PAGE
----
In his welcome speech at the awards dinner in London last night, Prince Charles said that the awards had attracted over 30% more applicants this year and for the first time in the six years since they were launched, entries from non-UK companies outnumbered those from UK companies.
“The awards were set up to recognise organisations that are embedding sustainability into their strategy and decision-making, with leadership from their finance teams, and I am delighted to see just how far the message has travelled,” he said.
He added that the awards recognised and highlighted the pivotal role that many finance leaders are already playing globally to generate more sustainable organisations and economies.
All the finalists had “demonstrated just what is possible when you set your minds to it”.
“They underline that this is not a choice between making money on the one hand and ‘doing the right thing’ on the other. It is about recognising that ‘business as usual’ is unsustainable and that those organisations which start to develop resilient business models now will be the ones that ultimately succeed”.
Despite a number of UK organisations being short-listed, the only one to win an award was the National Trust.
The charity, which took the public and not-for-profit sectors award, introduced a new financial model in 2016 to simplify finances at its properties, change the basis of resource distribution and ensure there was better long-term, sustainable planning.
The judges described the project as “transformational” and one that would “ultimately enable the Trust to better preserve its assets for the benefit of the public for many years to come”.
The winner of the start-up and growing enterprises award was German company MEP Werke and its parent Strasser Capital whose innovative finance package has enabled German house owners to lease solar power systems on terms that are more accessible that previously.
The judges praised the finance team for their “tenacity” in overcoming technical challenges to create a solar lease product that “packaged the financing together, offering complete energy as a service to the customer, with a financial return”.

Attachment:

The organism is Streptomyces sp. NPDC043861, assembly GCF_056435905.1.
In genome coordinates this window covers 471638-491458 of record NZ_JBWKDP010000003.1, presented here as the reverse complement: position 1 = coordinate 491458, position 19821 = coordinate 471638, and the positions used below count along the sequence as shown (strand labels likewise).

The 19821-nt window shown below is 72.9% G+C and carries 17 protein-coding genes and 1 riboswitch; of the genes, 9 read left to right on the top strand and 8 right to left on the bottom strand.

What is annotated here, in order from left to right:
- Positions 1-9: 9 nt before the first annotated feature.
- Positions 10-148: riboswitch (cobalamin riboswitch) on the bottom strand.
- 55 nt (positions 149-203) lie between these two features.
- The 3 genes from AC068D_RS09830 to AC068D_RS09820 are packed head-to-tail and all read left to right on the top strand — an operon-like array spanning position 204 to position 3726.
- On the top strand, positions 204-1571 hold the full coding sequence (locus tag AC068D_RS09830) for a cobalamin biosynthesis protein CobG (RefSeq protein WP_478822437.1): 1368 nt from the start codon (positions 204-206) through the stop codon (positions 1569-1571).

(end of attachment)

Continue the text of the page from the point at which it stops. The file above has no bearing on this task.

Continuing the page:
Spanish company Ferrovial, which uses “innovative engineering to solve problems such as increasing populations in cities, climate change, limited public finances”, won the communicating integrated thinking award. It has an investment committee which evaluate projects and only takes them on if they involve “a total positive contribution”.
Meanwhile, Banco Pichincha, winner of the investing and financing award, impressed the judges with its SARAS project, an environmental and social risk management system which it developed as part of its commitment to sustainable development.
The Ecuadorian bank’s approach to integrating environmental and social matters into their credit risk management process was “highly innovative”, they said. “This is an emerging issue of growing importance to the financial services industry globally and it is very encouraging to see how it can be tackled in practice.”
Last but not least, winner of the large business awards was Canadian company TELUS Communications.
The judges highlighted the company’s integrated approach to its business challenges, developed over 10 years. This, they said, had led to “improved business performance with significant social and environmental benefits”.
“This approach is also being used in advising other Canadian businesses. It is an excellent example of a sustainable and transformational initiative.”
Two other businesses were highly recommended on the night: Zimbabwe’s Econet Wireless (shortlisted for the investing and financing award) and Canada’s Finance Alliance for Sustainable Trade (short listed for the public and not for profit sectors award).
The awards were founded six years ago by Prince Charles’s Accounting for Sustainability (A4S) project and ICAEW, and are now partnered by Deloitte.